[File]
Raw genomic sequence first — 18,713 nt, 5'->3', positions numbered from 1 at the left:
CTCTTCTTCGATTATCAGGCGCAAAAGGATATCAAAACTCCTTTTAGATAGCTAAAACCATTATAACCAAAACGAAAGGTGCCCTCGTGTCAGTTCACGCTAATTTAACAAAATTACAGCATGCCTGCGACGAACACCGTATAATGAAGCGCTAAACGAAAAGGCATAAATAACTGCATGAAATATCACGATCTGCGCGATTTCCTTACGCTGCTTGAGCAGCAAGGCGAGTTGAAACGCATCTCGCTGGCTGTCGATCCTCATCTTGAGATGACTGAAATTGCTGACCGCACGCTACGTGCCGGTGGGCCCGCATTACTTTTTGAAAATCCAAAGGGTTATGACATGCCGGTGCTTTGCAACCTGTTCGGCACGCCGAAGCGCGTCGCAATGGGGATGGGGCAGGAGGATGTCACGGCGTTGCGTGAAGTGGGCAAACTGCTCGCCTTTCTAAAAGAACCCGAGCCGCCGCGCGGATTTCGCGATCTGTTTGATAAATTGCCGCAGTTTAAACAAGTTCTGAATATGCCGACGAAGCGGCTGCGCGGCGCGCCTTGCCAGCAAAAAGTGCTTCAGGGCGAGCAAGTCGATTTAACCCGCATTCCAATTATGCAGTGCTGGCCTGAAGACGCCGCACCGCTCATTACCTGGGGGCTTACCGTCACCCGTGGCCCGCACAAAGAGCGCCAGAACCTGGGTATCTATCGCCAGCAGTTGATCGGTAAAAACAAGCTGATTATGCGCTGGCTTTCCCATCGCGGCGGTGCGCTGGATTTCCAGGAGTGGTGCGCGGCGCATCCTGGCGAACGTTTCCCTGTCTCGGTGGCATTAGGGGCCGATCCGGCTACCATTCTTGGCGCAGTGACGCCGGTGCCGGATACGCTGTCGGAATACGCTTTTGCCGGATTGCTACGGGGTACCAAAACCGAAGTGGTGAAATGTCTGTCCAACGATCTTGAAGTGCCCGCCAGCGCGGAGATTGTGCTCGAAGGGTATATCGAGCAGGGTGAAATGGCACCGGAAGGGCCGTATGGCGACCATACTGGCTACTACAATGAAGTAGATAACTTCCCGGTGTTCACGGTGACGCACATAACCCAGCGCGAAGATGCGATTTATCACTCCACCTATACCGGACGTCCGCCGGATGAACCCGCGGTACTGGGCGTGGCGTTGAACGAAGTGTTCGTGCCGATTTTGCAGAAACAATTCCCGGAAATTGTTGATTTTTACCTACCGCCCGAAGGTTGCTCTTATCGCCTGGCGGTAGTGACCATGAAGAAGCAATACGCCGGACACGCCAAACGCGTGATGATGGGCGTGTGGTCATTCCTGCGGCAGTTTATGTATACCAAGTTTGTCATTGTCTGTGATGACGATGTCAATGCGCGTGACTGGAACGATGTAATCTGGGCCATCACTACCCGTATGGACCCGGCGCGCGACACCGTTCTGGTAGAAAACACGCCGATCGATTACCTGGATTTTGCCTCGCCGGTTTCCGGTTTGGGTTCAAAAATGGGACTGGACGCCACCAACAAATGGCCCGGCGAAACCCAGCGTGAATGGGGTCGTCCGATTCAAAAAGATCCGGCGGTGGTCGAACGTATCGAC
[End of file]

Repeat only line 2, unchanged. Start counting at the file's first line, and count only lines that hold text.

CTCTTCTTCGATTATCAGGCGCAAAAGGATATCAAAACTCCTTTTAGATAGCTAAAACCATTATAACCAAAACGAAAGGTGCCCTCGTGTCAGTTCACGCTAATTTAACAAAATTACAGCATGCCTGCGACGAACACCGTATAATGAAGCGCTAAACGAAAAGGCATAAATAACTGCATGAAATATCACGATCTGCGCGATTTCCTTACGCTGCTTGAGCAGCAAGGCGAGTTGAAACGCATCTCGCTGGCTGTCGATCCTCATCTTGAGATGACTGAAATTGCTGACCGCACGCTACGTGCCGGTGGGCCCGCATTACTTTTTGAAAATCCAAAGGGTTATGACATGCCGGTGCTTTGCAACCTGTTCGGCACGCCGAAGCGCGTCGCAATGGGGATGGGGCAGGAGGATGTCACGGCGTTGCGTGAAGTGGGCAAACTGCTCGCCTTTCTAAAAGAACCCGAGCCGCCGCGCGGATTTCGCGATCTGTTTGATAAATTGCCGCAGTTTAAACAAGTTCTGAATATGCCGACGAAGCGGCTGCGCGGCGCGCCTTGCCAGCAAAAAGTGCTTCAGGGCGAGCAAGTCGATTTAACCCGCATTCCAATTATGCAGTGCTGGCCTGAAGACGCCGCACCGCTCATTACCTGGGGGCTTACCGTCACCCGTGGCCCGCACAAAGAGCGCCAGAACCTGGGTATCTATCGCCAGCAGTTGATCGGTAAAAACAAGCTGATTATGCGCTGGCTTTCCCATCGCGGCGGTGCGCTGGATTTCCAGGAGTGGTGCGCGGCGCATCCTGGCGAACGTTTCCCTGTCTCGGTGGCATTAGGGGCCGATCCGGCTACCATTCTTGGCGCAGTGACGCCGGTGCCGGATACGCTGTCGGAATACGCTTTTGCCGGATTGCTACGGGGTACCAAAACCGAAGTGGTGAAATGTCTGTCCAACGATCTTGAAGTGCCCGCCAGCGCGGAGATTGTGCTCGAAGGGTATATCGAGCAGGGTGAAATGGCACCGGAAGGGCCGTATGGCGACCATACTGGCTACTACAATGAAGTAGATAACTTCCCGGTGTTCACGGTGACGCACATAACCCAGCGCGAAGATGCGATTTATCACTCCACCTATACCGGACGTCCGCCGGATGAACCCGCGGTACTGGGCGTGGCGTTGAACGAAGTGTTCGTGCCGATTTTGCAGAAACAATTCCCGGAAATTGTTGATTTTTACCTACCGCCCGAAGGTTGCTCTTATCGCCTGGCGGTAGTGACCATGAAGAAGCAATACGCCGGACACGCCAAACGCGTGATGATGGGCGTGTGGTCATTCCTGCGGCAGTTTATGTATACCAAGTTTGTCATTGTCTGTGATGACGATGTCAATGCGCGTGACTGGAACGATGTAATCTGGGCCATCACTACCCGTATGGACCCGGCGCGCGACACCGTTCTGGTAGAAAACACGCCGATCGATTACCTGGATTTTGCCTCGCCGGTTTCCGGTTTGGGTTCAAAAATGGGACTGGACGCCACCAACAAATGGCCCGGCGAAACCCAGCGTGAATGGGGTCGTCCGATTCAAAAAGATCCGGCGGTGGTCGAACGTATCGAC